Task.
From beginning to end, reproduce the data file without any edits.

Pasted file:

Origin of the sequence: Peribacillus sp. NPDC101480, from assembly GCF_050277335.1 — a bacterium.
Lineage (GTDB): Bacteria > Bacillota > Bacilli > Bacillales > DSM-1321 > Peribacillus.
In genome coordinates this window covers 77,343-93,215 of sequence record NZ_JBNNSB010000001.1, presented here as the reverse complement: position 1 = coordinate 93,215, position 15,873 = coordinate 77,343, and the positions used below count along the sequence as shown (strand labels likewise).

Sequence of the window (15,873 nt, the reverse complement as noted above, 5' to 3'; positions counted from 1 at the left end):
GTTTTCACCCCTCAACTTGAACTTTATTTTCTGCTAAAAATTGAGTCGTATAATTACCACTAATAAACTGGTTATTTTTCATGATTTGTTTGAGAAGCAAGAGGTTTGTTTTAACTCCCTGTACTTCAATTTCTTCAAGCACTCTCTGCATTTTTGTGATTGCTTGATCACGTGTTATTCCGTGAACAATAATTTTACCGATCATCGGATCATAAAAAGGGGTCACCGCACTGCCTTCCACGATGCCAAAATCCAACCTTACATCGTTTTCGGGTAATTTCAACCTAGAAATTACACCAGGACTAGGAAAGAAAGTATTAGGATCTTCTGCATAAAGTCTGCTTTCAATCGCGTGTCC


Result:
Origin of the sequence: Peribacillus sp. NPDC101480, from assembly GCF_050277335.1 — a bacterium.
Lineage (GTDB): Bacteria > Bacillota > Bacilli > Bacillales > DSM-1321 > Peribacillus.
In genome coordinates this window covers 77,343-93,215 of sequence record NZ_JBNNSB010000001.1, presented here as the reverse complement: position 1 = coordinate 93,215, position 15,873 = coordinate 77,343, and the positions used below count along the sequence as shown (strand labels likewise).

Sequence of the window (15,873 nt, the reverse complement as noted above, 5' to 3'; positions counted from 1 at the left end):
GTTTTCACCCCTCAACTTGAACTTTATTTTCTGCTAAAAATTGAGTCGTATAATTACCACTAATAAACTGGTTATTTTTCATGATTTGTTTGAGAAGCAAGAGGTTTGTTTTAACTCCCTGTACTTCAATTTCTTCAAGCACTCTCTGCATTTTTGTGATTGCTTGATCACGTGTTATTCCGTGAACAATAATTTTACCGATCATCGGATCATAAAAAGGGGTCACCGCACTGCCTTCCACGATGCCAAAATCCAACCTTACATCGTTTTCGGGTAATTTCAACCTAGAAATTACACCAGGACTAGGAAAGAAAGTATTAGGATCTTCTGCATAAAGTCTGCTTTCAATCGCGTGTCC